The question of involvement level complicates the research a little. Earlier research suggests that heuristics can be invoked in both a high and low involvement setting, but that a heuristic response is more often found under conditions of low motivation and/or low ability to process message content (Eagly and Chaiken, 1984). Involvement is usually defined as the level of personal importance and/or interest evoked by a stimulus. In a purchase situation that commands only minimal involvement, devices used in product labeling B such as a brand logo or color scheme B may provide a sufficient cue for purchase action (Allison, Worth and King, 1990). On the other hand, under high risk situations, consumers are likely to engage in complex information search and evaluation (Schiffman and Kanuk 1991). It has already been suggested, above, that in very high involvement situations, such as "green" consumers, or those with an illness that required dietry care, it would be expected that information would be perused with care. Apart from such extreme circumstances, though, it seems probable (to the authors, at least,) that the LIS heuristic should operate no matter what the involvement level as previous research, already quoted, has shown quite clearly that consumers rarely understand label information even if they notice it B thus a heuristic is likely to be invoked.

This contention is further supported by the work of Petty and Cacioppo (1983), who suggest that an elaborative information processing is only used when the respondent has the the motivation and the ability to process it B the work quoted previously suggests that the ability is often not present no matter what the involvement level. This may be particularly true not only in the more obvious case of high technology products but also where children are the label-information audience.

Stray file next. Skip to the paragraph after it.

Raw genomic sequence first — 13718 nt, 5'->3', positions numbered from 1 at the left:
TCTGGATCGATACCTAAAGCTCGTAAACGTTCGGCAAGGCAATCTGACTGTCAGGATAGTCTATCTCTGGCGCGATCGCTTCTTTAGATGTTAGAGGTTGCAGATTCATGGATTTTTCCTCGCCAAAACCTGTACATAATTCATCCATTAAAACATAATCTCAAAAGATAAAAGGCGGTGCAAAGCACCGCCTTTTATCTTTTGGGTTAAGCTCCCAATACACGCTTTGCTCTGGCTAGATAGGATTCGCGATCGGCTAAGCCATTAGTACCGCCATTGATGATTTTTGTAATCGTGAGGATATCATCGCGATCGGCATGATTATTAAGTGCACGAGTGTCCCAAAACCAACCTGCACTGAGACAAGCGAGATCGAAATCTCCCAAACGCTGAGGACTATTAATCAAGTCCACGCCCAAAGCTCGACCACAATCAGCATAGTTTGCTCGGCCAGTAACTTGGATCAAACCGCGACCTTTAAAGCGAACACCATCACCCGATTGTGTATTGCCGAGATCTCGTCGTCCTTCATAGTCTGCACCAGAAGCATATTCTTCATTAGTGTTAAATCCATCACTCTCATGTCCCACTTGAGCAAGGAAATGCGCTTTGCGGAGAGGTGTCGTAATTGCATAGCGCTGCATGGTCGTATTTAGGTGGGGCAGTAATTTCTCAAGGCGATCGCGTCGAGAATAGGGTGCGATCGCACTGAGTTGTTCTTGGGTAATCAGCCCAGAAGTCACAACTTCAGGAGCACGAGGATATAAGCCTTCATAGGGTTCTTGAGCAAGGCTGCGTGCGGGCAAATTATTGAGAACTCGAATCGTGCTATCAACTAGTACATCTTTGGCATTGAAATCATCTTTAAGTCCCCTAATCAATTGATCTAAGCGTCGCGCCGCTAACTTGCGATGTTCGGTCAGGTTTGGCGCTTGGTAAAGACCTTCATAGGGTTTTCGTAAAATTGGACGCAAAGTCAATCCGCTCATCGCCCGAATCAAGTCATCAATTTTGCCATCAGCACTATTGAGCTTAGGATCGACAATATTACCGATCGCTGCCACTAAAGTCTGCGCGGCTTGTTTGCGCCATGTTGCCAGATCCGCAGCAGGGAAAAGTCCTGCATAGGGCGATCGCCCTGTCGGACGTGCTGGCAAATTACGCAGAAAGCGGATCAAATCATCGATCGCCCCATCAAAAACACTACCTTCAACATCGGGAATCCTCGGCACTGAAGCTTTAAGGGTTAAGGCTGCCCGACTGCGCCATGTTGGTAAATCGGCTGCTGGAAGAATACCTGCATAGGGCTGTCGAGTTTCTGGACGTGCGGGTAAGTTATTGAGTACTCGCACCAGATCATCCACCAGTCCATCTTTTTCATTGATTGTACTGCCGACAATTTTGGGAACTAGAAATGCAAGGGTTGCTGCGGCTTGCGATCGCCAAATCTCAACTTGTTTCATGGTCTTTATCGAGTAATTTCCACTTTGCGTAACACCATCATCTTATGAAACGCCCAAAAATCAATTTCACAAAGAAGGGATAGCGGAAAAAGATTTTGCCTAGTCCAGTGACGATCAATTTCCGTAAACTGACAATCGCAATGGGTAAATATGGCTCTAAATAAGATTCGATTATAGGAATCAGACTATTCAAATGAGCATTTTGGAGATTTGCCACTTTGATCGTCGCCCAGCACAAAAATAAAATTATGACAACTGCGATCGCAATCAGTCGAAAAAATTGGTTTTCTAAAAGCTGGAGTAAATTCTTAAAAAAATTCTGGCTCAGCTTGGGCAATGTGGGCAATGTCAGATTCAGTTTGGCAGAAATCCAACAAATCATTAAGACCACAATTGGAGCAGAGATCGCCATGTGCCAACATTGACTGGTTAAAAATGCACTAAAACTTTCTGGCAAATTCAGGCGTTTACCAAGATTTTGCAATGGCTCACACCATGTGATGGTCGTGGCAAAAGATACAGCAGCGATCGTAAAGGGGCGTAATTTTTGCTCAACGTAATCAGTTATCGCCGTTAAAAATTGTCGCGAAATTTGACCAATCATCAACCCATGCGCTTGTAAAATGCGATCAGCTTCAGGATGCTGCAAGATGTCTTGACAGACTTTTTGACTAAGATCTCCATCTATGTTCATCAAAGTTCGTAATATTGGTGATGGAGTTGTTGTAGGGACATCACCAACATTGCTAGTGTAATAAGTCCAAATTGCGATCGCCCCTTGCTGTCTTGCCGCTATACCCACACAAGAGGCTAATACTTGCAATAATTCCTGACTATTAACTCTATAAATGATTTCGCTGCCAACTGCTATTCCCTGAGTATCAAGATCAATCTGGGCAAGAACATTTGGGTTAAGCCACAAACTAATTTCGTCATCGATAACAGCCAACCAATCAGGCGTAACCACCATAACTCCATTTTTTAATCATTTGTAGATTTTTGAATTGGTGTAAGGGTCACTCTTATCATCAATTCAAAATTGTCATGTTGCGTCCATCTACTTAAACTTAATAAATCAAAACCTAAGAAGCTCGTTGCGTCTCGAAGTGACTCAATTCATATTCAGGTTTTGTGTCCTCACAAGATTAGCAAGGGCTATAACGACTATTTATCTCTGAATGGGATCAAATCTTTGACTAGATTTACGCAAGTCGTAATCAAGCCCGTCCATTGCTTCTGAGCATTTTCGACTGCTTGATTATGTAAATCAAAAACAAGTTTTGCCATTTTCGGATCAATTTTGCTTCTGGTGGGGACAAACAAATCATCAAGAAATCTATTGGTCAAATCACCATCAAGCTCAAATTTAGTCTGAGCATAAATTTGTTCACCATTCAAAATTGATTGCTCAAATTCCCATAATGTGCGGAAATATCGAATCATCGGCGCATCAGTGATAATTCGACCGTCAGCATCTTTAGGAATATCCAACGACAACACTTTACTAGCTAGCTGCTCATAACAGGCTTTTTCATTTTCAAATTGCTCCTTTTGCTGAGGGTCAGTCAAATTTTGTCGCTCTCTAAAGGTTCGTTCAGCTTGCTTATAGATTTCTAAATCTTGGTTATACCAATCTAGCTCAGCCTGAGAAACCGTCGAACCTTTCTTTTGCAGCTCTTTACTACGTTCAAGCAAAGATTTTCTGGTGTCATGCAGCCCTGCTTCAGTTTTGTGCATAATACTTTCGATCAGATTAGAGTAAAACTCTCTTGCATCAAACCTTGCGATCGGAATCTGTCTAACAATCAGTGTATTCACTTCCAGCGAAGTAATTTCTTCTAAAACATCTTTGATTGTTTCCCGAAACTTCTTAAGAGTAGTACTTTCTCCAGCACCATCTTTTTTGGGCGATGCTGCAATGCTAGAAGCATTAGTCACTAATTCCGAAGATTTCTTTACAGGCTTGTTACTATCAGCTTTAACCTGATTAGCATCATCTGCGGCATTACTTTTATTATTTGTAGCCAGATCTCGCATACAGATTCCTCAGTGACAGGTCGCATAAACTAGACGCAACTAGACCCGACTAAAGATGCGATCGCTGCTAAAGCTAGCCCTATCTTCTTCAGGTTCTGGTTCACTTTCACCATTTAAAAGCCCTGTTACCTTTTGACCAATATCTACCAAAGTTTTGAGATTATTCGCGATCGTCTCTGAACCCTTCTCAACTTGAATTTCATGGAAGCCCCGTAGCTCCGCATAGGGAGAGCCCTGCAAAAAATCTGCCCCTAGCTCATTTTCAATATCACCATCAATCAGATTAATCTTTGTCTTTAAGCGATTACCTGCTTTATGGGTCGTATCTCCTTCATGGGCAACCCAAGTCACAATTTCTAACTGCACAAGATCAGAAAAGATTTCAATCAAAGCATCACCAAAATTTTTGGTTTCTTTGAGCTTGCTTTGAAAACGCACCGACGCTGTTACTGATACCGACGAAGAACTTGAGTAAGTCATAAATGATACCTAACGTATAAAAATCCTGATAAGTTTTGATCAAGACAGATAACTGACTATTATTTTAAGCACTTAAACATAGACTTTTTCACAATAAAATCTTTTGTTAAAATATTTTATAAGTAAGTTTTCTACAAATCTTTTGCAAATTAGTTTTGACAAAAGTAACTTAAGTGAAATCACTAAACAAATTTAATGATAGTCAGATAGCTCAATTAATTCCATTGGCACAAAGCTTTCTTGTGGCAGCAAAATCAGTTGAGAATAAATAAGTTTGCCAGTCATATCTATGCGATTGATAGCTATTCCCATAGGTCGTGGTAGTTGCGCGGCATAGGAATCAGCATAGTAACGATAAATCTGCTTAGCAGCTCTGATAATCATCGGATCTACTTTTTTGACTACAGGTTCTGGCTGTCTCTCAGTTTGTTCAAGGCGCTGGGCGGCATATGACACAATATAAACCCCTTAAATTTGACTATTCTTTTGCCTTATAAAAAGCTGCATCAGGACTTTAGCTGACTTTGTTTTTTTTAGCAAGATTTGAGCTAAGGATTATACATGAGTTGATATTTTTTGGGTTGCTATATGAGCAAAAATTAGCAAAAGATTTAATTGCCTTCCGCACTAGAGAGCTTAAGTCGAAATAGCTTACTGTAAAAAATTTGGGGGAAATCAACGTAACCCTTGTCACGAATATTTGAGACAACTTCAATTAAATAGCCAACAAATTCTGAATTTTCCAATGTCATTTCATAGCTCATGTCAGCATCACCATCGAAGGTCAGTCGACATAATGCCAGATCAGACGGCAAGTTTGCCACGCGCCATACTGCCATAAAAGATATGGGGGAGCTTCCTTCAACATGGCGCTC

Thus, amount of negative information (control plus two levels), involvement (two levels), Gender and Age (two levels each) are manipulated in a simple research design to test the effect of increased negative label information upon quality judgements within a consumer judgement environment. Responses were collected by interface survey methods.

Sample

The overall sample consists of 104 respondents, 52 school children and 52 undergraduats, all collected on a convenience basis. The first sub-set of the sample is composed of 26 male and 26 female schoolchildren B this was the group selected to test whether the LIS heuristic is developed in parallel with general cognitive development and life experience. The choice of age group for the child sample was made in the light of Piaget’s Theory about stages of cognitive development. The 52 children finally selected were 10 year-olds from three better-performing classes in a public primary school, thus minimizing any bias that might have arisen from using children with differing language ability. Care was also taken to pick schools with a history of academic excellence, so as to approximate the intellectual potential of their undergraduate counterparts.

TABLE 1

PAIRED SAMPLE T-TESTS BETWEEN INFORMATION LEVELS

A convenience sample was also drawn from a nearby university, to represent a group of cognitively mature people. Business undergraduates were intercepted and interviewed along university corridors and reading rooms; again, 26 males and 26 females were interviewed.

Materials

Stimuli

Product mock-ups were made for a fictitious, new brand of ice cream. This product was chosen as it was felt that both children and adults were equally familiar with the product category. Identical tubs of ice cream were built and given a fictitious brand name so that there would be no prior brand image involved. The three mock-up ice cream tubs each had separate, and increasing, levels of negative information available on the labels.

A separate preliminary test, run on ten adult subjects from the university, had been conducted earlier to determine the connotation of each individual ingredient to be used as a negative information item. This list was then made into three different labels, each to be used on one tub of ice cream. The labels were made up such that no negative information was included in the lowest information level, which was designed to act as base-level, control, information. However, as information levels increase, so does the declared content of negative substances.